Election season rolls round, and the churches roil over to uproar again, and I’m so tired of the factions, the fighting, the fear, and the ferocity with which we attack each other. Over and over again we become as bad as sparring siblings: we hit and hit, lashing out; one side’s sinners, the other side’s saints. I wonder if deep down we’re all craving God’s attention, clamoring for love like children, shoving at the siblings around us, slapping each other with name-calling and petty attacks. Where’s the Christ in that?
I hit, I hit, I hit my brother, no, I do not like hugs.
Contrary to Teresa’s wisdom – Christ has no hands but yours in the world – we use hands in many ways that aren’t holy, too. The slaps and shoves I see from my oldest to my youngest aren’t so far from my own fists balled in frustration, my palms slammed to the kitchen counter, my fingers pointed in pettiness. As they learn language I’m constantly coaching use your words, but how do I teach use your hands?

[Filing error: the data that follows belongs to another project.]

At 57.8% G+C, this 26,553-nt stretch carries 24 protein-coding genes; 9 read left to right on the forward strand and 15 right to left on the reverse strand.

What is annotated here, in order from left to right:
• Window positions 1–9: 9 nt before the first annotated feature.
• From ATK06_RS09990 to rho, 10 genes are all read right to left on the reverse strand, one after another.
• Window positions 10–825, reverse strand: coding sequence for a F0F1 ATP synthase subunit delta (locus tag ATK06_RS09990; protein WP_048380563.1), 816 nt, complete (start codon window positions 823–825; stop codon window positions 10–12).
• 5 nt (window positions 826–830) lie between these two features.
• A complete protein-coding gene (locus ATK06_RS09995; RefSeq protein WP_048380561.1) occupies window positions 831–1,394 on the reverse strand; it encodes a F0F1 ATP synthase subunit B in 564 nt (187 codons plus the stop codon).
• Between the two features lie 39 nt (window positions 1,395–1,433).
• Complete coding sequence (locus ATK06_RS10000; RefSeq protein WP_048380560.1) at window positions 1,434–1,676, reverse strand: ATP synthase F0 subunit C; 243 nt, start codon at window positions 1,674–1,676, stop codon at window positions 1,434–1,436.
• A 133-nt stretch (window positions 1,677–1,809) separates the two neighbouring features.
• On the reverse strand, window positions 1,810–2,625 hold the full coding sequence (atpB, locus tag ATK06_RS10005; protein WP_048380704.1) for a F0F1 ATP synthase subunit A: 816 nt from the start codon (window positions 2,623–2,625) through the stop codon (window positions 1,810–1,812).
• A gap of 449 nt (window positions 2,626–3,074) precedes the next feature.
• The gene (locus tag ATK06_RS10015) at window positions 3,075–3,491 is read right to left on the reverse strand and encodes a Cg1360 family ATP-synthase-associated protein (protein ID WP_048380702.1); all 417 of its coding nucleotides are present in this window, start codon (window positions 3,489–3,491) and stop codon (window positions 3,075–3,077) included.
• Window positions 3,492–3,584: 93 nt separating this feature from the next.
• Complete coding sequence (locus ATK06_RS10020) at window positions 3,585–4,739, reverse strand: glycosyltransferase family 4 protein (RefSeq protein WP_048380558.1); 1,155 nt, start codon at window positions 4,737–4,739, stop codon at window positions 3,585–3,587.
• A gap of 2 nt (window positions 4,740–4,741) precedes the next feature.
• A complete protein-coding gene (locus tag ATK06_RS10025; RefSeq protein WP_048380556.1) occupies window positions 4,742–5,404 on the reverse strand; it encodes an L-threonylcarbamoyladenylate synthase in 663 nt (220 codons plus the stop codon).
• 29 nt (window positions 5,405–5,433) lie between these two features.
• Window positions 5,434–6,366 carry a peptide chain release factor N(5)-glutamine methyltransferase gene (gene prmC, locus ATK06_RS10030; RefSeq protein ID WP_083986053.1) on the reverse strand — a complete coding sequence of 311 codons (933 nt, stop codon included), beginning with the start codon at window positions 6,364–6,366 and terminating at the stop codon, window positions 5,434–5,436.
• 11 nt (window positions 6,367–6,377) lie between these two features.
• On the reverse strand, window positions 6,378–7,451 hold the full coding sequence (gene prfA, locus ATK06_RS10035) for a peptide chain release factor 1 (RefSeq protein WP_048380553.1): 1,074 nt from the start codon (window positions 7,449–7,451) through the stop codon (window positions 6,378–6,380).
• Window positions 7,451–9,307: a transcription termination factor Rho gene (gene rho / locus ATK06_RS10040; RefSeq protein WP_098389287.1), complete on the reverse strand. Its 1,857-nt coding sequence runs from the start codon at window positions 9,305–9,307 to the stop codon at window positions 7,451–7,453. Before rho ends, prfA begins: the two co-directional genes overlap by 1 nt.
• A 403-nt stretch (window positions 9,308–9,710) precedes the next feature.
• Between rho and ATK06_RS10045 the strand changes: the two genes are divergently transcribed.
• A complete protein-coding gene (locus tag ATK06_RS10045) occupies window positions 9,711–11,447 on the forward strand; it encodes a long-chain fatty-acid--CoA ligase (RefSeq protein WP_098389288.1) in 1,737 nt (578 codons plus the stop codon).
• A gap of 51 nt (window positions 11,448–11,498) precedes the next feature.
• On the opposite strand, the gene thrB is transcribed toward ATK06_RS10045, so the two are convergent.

Maybe the more I fold them in prayer, bring them to heart’s center like my yoga teacher reminds, the more I model the gentleness of touch. Fingers that fix, palms that smooth, hands that hold, hug, help.
A heart that rests in God’s belovedness without elbowing the other children of God around me. Hands that don’t need to fight for attention.
I finally found his song. It only took a year.
When he was first born, in that bleary, dreamlike blur of the early weeks, I sang anything – show tunes, rock songs, church hymns, folk ballads. I had all the time in the world to sing, awake with him through the wee hours. His tiny new ears didn’t care how tired my voice rasped. Sometimes I sang just to keep myself from nodding off.